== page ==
As you would expect, the checks came back showing poor credit ratings and gave the strong suggestion that these weren’t companies you would want to do business with.

However, a credit check does not give a full picture of a company’s health and on its own, it certainly isn’t credible evidence of whether or not someone is a multi-millionaire.

All limited companies are legally obliged to file accounts at Companies House once a year, but depending on the size of the business, they may be exempt from disclosing all information.

Also, companies have nine months to file their accounts so by the time you see them, they are almost certainly out of date.

At best, the accounts give a simplified overview of the company’s financial health on one day of the year. What they don’t give you is any information at all about the net worth of the shareholders or directors.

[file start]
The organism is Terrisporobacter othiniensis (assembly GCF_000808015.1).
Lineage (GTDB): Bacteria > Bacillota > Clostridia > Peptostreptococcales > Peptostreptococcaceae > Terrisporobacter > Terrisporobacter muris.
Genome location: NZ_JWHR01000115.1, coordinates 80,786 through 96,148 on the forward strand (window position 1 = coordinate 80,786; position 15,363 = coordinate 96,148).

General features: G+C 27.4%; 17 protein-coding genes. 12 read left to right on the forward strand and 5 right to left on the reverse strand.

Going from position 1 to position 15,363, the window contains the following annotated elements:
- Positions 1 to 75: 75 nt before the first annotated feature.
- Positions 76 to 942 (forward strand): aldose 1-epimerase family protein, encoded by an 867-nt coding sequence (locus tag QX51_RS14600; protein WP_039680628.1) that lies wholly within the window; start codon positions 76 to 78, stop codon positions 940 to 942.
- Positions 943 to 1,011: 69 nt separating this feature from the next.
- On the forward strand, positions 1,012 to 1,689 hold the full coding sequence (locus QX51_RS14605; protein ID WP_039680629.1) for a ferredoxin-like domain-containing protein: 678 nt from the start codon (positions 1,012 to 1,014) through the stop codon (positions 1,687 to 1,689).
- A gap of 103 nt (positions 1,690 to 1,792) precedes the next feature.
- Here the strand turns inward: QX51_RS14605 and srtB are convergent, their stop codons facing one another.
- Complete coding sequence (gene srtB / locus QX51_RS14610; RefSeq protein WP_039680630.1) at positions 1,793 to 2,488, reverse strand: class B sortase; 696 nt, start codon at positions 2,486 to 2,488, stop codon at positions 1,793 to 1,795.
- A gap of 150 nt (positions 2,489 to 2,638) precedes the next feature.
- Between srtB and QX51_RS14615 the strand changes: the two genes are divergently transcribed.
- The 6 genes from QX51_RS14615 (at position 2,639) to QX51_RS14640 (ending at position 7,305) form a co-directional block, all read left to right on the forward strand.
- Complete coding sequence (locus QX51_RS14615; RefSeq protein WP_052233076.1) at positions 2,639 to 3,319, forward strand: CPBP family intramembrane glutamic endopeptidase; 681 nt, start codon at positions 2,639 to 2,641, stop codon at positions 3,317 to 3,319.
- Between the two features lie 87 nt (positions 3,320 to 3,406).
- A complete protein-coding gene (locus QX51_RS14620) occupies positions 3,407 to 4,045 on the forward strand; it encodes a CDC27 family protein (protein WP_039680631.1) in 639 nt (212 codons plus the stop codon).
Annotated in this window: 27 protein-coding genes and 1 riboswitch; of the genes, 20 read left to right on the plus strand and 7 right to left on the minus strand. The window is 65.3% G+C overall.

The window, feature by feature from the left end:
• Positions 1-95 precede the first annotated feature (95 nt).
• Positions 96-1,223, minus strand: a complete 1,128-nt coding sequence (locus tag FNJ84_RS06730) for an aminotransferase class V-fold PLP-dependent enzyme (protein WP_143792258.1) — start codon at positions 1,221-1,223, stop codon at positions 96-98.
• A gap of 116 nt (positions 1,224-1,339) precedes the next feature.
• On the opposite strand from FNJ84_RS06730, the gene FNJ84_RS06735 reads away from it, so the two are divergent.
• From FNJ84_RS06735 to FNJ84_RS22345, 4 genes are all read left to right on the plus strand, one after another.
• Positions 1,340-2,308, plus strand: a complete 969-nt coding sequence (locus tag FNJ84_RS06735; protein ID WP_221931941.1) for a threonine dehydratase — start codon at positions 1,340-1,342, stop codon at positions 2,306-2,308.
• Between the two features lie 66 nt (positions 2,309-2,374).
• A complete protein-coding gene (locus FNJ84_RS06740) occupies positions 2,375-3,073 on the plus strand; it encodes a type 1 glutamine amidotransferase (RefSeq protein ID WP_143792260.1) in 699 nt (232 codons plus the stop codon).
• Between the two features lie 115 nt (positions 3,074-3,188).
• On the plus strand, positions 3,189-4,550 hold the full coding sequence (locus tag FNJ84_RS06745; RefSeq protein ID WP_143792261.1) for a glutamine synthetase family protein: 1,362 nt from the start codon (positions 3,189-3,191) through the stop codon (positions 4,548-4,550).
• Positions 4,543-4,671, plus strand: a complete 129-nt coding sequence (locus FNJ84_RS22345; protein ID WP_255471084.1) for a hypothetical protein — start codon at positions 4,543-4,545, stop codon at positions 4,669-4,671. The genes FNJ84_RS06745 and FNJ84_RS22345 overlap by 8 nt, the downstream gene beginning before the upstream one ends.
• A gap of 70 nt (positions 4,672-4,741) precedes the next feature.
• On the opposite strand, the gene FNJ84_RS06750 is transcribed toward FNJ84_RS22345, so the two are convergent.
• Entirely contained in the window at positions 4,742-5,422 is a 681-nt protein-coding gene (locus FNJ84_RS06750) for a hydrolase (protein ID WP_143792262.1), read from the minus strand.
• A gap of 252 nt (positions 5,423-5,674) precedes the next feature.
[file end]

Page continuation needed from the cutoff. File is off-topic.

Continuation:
The business celebrity continued pressing his point by saying that the companies didn’t own the extensive property portfolio that the contrapreneur said he had.

He pointed to the information held a Companies House and said that because there were no registered charges, there were no properties.

That’s not correct.

Charges are only registered if there’s a mortgage or loan secured on the property. If the property was bought without a mortgage, there would be no charge.

The proper place to look for ownership of properties is on the company’s balance sheet. This did actually come up later in the video, but without any drama and more of a side point.